Prompting for Login during SSO
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Managing authentication prompts by age or parameter.
What follows is a look at how you can allow the client to manage Single Sign-On (SSO) prompts based on duration of sessions or OpenID connect parameters.
Clients as part of the architecture
With a strong and flexible architecture, clients can be empowered to make decisions about how SSO should be managed, and when, if and how a authentication method should be prompted.
Letting the client manage
Giving the client options to handle SSO more actively based on session lengths or internal statuses provides deeper flexibility for the client and a better user experience in the entire service.
We have Site A and Site B, an we want Site B to always force a login, no matter what the current status of the SSO session is. The solution is very straightforward:
Site A runs the regular flow, an SSO session is established by Curity, and Site A gets the ID Token in the normal manner.
When Site B sends its authorization request it includes the query parameter
Curity offers up the available authentication methods
The user authenticates
Curity updates the SSO session
Curity sends an ID token
Site B validates and uses the token to access resources
The most powerful way to disable SSO from a client perspective is to send
prompt=login on the request query string. This disables all usage of SSO cookies and forces a new authentication for all factors required.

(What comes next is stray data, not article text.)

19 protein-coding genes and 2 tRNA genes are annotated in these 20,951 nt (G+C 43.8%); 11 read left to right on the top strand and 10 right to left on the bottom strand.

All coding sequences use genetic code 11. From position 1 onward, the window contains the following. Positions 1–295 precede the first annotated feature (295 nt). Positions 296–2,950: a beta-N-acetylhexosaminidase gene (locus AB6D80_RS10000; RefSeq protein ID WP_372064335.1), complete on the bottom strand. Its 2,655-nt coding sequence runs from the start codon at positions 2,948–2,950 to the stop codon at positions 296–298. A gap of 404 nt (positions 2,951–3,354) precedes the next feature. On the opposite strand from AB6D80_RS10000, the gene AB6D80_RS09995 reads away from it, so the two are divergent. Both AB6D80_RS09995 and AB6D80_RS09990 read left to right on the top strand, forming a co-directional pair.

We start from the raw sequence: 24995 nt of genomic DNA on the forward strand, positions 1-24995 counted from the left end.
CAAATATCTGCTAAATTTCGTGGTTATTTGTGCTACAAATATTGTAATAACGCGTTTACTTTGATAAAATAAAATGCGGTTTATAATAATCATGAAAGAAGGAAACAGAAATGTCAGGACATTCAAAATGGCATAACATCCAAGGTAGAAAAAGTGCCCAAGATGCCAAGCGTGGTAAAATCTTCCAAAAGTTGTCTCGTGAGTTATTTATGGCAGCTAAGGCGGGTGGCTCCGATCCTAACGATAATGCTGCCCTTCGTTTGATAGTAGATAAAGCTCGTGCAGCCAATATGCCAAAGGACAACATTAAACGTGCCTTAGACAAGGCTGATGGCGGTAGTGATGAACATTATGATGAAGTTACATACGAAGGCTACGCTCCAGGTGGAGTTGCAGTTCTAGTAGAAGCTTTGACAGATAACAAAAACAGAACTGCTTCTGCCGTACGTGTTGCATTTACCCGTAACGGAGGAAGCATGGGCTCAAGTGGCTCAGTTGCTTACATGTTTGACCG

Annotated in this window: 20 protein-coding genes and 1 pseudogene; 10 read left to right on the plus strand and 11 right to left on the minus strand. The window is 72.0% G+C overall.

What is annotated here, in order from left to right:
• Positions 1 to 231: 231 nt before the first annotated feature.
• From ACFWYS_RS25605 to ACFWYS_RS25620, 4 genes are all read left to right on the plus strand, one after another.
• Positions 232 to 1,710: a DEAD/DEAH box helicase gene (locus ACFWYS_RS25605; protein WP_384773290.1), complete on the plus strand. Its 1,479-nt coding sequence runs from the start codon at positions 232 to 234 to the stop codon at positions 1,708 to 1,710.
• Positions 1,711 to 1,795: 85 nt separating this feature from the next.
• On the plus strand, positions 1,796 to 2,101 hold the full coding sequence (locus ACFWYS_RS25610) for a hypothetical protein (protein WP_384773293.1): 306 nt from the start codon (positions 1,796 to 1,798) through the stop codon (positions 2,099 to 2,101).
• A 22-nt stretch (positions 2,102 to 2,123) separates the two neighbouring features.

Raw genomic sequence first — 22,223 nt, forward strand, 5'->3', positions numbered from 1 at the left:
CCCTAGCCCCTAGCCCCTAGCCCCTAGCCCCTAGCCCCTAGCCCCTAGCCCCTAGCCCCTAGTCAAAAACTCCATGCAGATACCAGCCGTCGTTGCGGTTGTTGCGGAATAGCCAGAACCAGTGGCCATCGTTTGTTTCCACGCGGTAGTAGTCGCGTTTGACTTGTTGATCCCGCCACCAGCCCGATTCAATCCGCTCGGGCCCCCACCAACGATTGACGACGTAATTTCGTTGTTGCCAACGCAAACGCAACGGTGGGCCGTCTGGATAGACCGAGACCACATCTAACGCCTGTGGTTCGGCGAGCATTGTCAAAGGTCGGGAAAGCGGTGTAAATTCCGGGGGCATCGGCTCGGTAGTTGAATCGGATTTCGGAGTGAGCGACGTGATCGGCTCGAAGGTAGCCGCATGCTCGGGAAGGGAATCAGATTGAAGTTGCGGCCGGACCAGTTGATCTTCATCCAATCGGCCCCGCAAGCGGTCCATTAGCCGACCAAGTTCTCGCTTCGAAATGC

The server will enforce the request, but the client is obligated to verify that the login is recent. This is to mitigate attacks where an attacker modifies the request query or starts another login tricking the client to accept the result.
Decisions about when to prompt can be made in the client, and can be based on any criteria you like.
Some examples when you could have the client require a new login:
- The user switches device
- The device moves between networks
- The device geo-location changes
You could also have the client act based on authentication parameters:
- Age of ID Token
Obviously the only limitation here is your imagination, and perhaps considerations about user experience impact.
A more lenient way is to require a recent authentication. This can be controlled by passing in the
max_age=300 query parameter in the request. It takes a value of number of seconds since last login. The Curity Identity Server will enforce that all authenticators (in a multi-factor flow) are used recently enough to match the
max_age requirement. Any SSO session deemed too old will trigger a re-authentication for that factor.
To force an authentication to have occurred the last 30 minutes the client passes
max_age=1800 to the server in the authorization request.
Parameters Controlling SSO
A few of the request parameters specifically affect SSO;
They are optional, but by passing these parameters, the client can specify authentication and modify the configured authentication behavior. You can think of them as instructions for the authentication service.
|Governs the allowed authentication method for SSO.||Requests that Curity uses a certain authenticator (or group of authenticators). Multiple strings are separated with space.|
|Specifies a maximum allowed age for the SSO session (in seconds)||If the session is older, the user is prompted to login again.|
|Lets the authentication server know that login should be required.||Allows for the client to force new authentication.|
To verify that a login is new all the client needs to to is verify that the
auth_time parameter in the resulting ID Token contains a recent enough timestamp.
Always verify freshness
If the client depends on a login being recent or new it is obligated to verify the
auth_time parameter in the ID Token.
For more information, see the Curity Product Documentation on SSO.
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